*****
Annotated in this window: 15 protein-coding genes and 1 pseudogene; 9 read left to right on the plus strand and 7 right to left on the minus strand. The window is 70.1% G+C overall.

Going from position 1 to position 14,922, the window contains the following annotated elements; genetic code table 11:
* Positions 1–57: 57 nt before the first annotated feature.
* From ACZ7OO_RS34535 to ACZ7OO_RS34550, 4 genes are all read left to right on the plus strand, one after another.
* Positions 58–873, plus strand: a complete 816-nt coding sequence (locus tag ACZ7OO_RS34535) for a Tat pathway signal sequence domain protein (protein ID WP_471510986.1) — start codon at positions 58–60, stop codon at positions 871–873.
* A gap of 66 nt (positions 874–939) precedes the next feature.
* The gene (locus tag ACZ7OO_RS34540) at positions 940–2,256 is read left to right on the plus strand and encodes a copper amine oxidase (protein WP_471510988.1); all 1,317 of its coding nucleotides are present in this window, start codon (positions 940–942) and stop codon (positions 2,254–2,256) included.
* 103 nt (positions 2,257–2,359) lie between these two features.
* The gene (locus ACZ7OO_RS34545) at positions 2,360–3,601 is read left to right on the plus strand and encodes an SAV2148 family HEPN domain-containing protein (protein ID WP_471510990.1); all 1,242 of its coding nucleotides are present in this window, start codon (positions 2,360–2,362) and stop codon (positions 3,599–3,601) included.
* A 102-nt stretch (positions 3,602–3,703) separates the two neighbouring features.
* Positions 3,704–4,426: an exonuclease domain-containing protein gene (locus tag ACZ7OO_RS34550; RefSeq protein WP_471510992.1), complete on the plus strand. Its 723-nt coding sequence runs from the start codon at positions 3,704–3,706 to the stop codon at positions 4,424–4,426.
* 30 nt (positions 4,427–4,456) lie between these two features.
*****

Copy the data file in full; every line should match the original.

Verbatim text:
Annotated in this window: 15 protein-coding genes and 1 pseudogene; 9 read left to right on the plus strand and 7 right to left on the minus strand. The window is 70.1% G+C overall.

Going from position 1 to position 14,922, the window contains the following annotated elements; genetic code table 11:
* Positions 1–57: 57 nt before the first annotated feature.
* From ACZ7OO_RS34535 to ACZ7OO_RS34550, 4 genes are all read left to right on the plus strand, one after another.
* Positions 58–873, plus strand: a complete 816-nt coding sequence (locus tag ACZ7OO_RS34535) for a Tat pathway signal sequence domain protein (protein ID WP_471510986.1) — start codon at positions 58–60, stop codon at positions 871–873.
* A gap of 66 nt (positions 874–939) precedes the next feature.
* The gene (locus tag ACZ7OO_RS34540) at positions 940–2,256 is read left to right on the plus strand and encodes a copper amine oxidase (protein WP_471510988.1); all 1,317 of its coding nucleotides are present in this window, start codon (positions 940–942) and stop codon (positions 2,254–2,256) included.
* 103 nt (positions 2,257–2,359) lie between these two features.
* The gene (locus ACZ7OO_RS34545) at positions 2,360–3,601 is read left to right on the plus strand and encodes an SAV2148 family HEPN domain-containing protein (protein ID WP_471510990.1); all 1,242 of its coding nucleotides are present in this window, start codon (positions 2,360–2,362) and stop codon (positions 3,599–3,601) included.
* A 102-nt stretch (positions 3,602–3,703) separates the two neighbouring features.
* Positions 3,704–4,426: an exonuclease domain-containing protein gene (locus tag ACZ7OO_RS34550; RefSeq protein WP_471510992.1), complete on the plus strand. Its 723-nt coding sequence runs from the start codon at positions 3,704–3,706 to the stop codon at positions 4,424–4,426.
* 30 nt (positions 4,427–4,456) lie between these two features.